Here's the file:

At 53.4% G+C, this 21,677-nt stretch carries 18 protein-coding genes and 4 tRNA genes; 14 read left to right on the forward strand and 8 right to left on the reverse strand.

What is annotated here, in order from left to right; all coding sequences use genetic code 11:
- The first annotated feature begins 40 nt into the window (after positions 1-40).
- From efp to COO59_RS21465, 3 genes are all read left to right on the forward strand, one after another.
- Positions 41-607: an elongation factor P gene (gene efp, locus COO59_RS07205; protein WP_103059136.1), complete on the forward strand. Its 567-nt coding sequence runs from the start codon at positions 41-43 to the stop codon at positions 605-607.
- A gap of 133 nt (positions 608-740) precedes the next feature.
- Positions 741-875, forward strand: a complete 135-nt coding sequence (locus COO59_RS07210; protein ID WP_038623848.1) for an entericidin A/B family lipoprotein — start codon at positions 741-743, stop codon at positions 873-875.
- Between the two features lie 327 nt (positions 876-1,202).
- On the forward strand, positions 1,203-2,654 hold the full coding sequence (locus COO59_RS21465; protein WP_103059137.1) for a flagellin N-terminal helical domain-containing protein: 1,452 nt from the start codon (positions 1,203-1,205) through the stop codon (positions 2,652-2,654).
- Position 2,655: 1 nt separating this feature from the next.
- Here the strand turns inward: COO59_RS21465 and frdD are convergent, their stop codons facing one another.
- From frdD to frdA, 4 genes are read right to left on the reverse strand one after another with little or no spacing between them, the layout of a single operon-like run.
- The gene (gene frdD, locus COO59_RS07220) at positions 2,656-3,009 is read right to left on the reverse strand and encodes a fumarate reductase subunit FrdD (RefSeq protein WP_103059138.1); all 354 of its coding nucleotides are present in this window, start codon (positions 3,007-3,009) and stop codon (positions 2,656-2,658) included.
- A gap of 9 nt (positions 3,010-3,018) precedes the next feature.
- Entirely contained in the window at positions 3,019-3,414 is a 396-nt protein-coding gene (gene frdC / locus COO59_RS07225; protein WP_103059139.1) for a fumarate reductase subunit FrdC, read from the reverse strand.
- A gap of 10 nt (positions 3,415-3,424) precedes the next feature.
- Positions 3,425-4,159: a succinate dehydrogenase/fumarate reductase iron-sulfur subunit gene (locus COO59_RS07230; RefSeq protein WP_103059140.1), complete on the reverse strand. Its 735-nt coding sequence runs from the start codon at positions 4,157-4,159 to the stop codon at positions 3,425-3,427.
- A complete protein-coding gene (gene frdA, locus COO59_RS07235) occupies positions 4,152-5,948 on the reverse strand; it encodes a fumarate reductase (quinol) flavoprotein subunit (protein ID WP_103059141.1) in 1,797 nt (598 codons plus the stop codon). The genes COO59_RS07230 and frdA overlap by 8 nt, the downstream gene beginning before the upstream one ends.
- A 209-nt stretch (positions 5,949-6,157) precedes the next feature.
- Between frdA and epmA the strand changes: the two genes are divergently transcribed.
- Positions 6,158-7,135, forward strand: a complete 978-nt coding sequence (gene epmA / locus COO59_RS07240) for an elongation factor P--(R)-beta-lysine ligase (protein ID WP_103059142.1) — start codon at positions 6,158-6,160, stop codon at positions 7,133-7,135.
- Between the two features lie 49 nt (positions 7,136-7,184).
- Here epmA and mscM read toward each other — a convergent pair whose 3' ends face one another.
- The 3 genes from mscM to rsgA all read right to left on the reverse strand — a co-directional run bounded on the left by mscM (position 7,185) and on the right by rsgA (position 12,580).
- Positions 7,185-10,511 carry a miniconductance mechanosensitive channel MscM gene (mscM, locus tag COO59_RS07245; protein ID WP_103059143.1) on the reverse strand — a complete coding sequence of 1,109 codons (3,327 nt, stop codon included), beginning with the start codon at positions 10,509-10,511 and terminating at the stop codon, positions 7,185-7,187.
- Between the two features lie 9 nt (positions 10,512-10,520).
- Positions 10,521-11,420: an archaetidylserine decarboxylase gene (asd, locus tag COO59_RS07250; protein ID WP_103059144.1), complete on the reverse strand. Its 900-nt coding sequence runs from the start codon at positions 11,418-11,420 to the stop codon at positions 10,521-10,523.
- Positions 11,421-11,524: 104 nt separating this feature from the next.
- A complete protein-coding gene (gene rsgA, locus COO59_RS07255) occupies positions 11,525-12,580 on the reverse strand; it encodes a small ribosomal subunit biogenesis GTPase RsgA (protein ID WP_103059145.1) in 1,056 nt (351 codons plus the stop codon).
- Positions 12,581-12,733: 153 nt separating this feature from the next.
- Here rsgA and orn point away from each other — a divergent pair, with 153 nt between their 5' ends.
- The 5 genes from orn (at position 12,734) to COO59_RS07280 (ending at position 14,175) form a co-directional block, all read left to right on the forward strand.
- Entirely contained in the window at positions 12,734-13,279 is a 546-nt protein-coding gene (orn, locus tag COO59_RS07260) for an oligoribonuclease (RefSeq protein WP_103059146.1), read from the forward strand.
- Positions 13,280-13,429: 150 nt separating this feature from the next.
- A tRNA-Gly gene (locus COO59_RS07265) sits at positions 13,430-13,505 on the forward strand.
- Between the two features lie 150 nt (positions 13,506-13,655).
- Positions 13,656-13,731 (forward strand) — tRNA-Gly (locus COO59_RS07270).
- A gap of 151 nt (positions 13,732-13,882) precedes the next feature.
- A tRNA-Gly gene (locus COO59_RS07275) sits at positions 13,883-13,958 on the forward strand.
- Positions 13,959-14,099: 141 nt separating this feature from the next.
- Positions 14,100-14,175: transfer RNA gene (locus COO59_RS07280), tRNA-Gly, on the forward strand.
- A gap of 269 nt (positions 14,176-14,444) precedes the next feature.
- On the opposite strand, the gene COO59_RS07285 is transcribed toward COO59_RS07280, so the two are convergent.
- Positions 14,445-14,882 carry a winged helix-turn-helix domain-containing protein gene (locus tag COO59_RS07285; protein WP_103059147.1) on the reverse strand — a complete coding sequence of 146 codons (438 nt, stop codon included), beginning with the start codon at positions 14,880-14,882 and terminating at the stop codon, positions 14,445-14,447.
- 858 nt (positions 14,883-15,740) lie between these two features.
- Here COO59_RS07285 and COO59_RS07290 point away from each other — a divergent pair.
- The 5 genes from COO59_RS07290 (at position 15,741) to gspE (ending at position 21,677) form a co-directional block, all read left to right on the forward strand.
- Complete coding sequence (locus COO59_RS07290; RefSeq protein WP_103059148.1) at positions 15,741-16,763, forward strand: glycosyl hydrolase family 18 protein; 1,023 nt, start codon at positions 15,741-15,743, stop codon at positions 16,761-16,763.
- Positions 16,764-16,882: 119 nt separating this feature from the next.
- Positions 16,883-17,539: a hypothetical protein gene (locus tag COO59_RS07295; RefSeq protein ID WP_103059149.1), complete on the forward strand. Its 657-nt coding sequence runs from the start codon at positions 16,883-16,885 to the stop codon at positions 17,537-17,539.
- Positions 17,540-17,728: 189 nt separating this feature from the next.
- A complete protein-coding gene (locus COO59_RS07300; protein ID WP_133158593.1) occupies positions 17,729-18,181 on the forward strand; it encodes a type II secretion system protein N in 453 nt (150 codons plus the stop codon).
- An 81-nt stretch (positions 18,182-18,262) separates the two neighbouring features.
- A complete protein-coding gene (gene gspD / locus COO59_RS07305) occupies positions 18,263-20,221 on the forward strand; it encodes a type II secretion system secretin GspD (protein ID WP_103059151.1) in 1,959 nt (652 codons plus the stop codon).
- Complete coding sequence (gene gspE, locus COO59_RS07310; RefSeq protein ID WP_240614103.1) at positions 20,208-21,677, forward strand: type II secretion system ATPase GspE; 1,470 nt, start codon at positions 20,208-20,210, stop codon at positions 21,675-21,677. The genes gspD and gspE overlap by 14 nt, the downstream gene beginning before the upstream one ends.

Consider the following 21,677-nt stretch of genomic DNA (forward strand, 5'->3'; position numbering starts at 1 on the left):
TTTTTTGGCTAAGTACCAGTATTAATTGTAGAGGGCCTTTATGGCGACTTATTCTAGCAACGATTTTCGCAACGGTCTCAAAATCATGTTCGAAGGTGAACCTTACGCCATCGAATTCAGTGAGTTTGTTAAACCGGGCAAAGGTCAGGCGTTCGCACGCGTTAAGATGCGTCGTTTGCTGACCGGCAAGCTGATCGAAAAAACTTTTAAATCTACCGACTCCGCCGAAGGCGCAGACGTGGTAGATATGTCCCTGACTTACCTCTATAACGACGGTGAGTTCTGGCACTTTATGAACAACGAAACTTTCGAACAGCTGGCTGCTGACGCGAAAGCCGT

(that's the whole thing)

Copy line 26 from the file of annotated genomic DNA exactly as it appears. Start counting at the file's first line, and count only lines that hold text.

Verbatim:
- Between the two features lie 9 nt (positions 10,512-10,520).